28 November 2013 | by Shruti Kohli | NEW DELHI
“I must have been 9 years old then. The police picked me up along with some other rag picker children. They accused me of theft. It was only in the evening when some people came to the police station and told the police that I was not the girl who had stolen from their house, that the cops let me go,” says 15 year old Chandni.
Three years later, she came to know of some other children who had been taken to the police station. She immediately landed up at the police station to rescue the children. “I was educated by now and I knew I was empowered thus,” says Chandni who, by now, had been going to a non-formal school for about a year and knew some laws. She argued with the policemen and told them that it was unlawful to pick up children without even having evidence of their crime. The policemen were, obviously, harsh with a lone 12 year old questioning them and threatened to arrest her also.
“I was trembling within but I was confident,” she says. She had to return empty handed the first time but came back in a while along with her teacher. Now, the police had no choice but to let the children go. After that, there have been very few such cases. “The police pick up random children and men and women to show that they are working. Nabbing the real criminals takes lot of effort and then they also lose their share of the booty,” Chandni tells The Petticoat Journal.
With this confidence and an opportunity to go to school, she feels has been able to carve an identity. She feels respected. Her neighbours, relatives and friends look at her as a role model. “Earlier when I went rag picking, men and boys would say, “Come with me” “You also want it otherwise you won’t be roaming around like this.” But all that is pass now. Some useless men may lech or whistle but such direct comments are a thing of the past.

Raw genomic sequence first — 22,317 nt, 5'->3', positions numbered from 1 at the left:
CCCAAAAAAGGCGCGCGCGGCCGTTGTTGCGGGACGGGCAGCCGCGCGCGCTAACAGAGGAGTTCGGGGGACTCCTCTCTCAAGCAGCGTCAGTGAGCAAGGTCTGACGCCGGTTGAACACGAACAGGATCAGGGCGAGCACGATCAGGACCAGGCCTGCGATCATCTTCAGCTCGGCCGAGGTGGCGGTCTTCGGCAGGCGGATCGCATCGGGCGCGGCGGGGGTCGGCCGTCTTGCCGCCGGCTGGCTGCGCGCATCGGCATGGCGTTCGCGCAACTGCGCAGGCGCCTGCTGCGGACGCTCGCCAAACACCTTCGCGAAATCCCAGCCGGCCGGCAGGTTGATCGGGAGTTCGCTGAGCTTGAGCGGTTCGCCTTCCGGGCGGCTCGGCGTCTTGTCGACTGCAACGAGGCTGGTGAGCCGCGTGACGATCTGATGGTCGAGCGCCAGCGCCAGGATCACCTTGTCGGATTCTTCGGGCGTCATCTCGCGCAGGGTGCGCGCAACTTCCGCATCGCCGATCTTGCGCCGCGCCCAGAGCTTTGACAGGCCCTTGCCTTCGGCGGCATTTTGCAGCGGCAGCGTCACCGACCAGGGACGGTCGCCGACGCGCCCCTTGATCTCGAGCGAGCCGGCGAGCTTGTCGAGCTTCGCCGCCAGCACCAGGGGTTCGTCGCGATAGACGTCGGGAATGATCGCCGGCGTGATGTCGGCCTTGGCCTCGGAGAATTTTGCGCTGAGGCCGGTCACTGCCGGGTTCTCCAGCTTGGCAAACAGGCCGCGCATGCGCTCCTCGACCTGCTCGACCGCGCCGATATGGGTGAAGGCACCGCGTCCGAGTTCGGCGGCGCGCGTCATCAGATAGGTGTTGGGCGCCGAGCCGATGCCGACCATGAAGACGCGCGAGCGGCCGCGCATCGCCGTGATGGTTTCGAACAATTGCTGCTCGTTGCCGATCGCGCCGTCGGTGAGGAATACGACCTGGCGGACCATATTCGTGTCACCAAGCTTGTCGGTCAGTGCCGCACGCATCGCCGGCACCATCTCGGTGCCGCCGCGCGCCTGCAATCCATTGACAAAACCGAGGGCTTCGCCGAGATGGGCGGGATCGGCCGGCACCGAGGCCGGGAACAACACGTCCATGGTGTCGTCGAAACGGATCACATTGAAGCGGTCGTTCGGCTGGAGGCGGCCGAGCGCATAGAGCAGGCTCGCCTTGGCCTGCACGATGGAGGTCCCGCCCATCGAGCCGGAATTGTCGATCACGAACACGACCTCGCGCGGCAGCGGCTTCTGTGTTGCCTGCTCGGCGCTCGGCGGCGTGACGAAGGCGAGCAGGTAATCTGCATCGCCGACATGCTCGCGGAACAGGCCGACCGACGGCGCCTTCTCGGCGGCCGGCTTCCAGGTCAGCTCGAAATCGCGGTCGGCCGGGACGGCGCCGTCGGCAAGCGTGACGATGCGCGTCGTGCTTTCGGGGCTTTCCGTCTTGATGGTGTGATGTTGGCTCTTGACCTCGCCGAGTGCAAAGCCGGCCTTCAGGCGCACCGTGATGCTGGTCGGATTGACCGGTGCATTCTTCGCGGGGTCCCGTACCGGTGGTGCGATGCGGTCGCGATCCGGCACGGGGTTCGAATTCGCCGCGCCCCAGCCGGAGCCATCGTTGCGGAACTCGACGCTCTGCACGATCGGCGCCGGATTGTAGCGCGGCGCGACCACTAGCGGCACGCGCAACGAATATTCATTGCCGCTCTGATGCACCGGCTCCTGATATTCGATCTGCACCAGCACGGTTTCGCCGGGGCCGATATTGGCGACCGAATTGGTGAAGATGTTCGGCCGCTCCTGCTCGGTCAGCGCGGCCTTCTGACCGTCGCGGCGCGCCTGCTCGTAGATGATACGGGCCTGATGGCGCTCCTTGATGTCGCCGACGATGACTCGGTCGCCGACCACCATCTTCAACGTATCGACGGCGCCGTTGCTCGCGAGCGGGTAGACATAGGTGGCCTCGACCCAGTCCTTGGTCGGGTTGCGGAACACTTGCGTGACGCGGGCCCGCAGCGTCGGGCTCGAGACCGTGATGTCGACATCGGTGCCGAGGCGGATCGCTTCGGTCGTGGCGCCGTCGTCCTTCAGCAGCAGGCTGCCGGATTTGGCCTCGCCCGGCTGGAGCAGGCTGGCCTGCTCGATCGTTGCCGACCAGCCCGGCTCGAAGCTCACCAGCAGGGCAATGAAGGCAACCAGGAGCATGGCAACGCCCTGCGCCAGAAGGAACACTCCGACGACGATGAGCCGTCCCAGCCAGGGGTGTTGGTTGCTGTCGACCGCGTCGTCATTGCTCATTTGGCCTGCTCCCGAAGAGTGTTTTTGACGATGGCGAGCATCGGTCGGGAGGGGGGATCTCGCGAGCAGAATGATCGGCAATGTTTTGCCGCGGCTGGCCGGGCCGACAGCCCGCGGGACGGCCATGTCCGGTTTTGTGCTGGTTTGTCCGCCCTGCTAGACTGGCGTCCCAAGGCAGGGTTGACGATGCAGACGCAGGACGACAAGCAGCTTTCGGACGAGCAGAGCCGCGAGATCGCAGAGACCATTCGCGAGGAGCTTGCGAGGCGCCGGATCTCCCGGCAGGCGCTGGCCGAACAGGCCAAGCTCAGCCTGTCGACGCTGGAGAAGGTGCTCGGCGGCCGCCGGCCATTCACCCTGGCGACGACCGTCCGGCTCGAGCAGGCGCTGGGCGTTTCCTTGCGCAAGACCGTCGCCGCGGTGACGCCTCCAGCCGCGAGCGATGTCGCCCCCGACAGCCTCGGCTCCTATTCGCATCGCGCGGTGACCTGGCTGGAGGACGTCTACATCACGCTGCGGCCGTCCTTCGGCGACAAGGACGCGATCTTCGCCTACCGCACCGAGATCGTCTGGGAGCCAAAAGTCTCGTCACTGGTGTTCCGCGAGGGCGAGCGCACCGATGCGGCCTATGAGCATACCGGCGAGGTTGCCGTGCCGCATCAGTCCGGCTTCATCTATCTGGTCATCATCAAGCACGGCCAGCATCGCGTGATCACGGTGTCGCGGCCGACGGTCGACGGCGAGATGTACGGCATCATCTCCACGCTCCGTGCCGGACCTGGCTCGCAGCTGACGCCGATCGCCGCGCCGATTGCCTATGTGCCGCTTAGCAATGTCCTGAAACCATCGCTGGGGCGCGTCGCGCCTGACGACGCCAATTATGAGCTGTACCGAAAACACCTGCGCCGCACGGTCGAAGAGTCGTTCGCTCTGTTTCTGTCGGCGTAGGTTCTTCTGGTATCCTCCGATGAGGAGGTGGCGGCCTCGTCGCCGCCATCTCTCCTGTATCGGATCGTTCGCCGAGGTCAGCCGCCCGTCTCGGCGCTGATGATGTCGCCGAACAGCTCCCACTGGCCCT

Chandni was a rag picker till three years back when she started going to a non-formal school. Having covered up for lost academic years through an open school now, she will join a regular school from next year. She lives in the Atta Market slums of Noida along with her mother and two younger siblings. Her elder sister and brother are married and live separately along with their families. Her brother does nothing worthwhile for a living and is given to heavy drinking. Meanwhile, Chandni has ensured that her younger siblings join a regular school and study well.
“I do a regular follow up on their performance. Both of them like to go to school and want to continue their studies and pick up good jobs,” she says, delighted. And what does she want to be when she grows up? A teacher. Then she pauses and laughs and says something which is not decipherable. You have to ask her to repeat some three or four times before you can make out “IAS”. She wants to be an IAS officer but is too shy to declare it openly lest people ridicule her for nurturing “laughable ambitions.”
Last, but not the least, you may wonder where is the family getting all the money for the children’s education and other expenses even as Chandni quit her rag picking job a long while ago? Chandni, at 15, is the National Secretary of Badhte Kadam, a federation of street and working children. She gets paid a stipend of Rs 6,500 per month.
Girls like Chandni and their families are boosters for others around them. Alka Dash, education coordinator at Chetna, says, “More parents have started sending their girls to our non-formal schools now and to regular schools also.” The number of female enrollments for open basic education* through Chetna has gone up from 22 percent in 2008-09 to 35 percent in 2013-14 in Delhi NCR.
Open Basic Education (OBE): For children who are past their regular school going age. For instance, a ten-year-old who has never been to school, can cover up for the lost years of education with a couple of years and join regular school after that.
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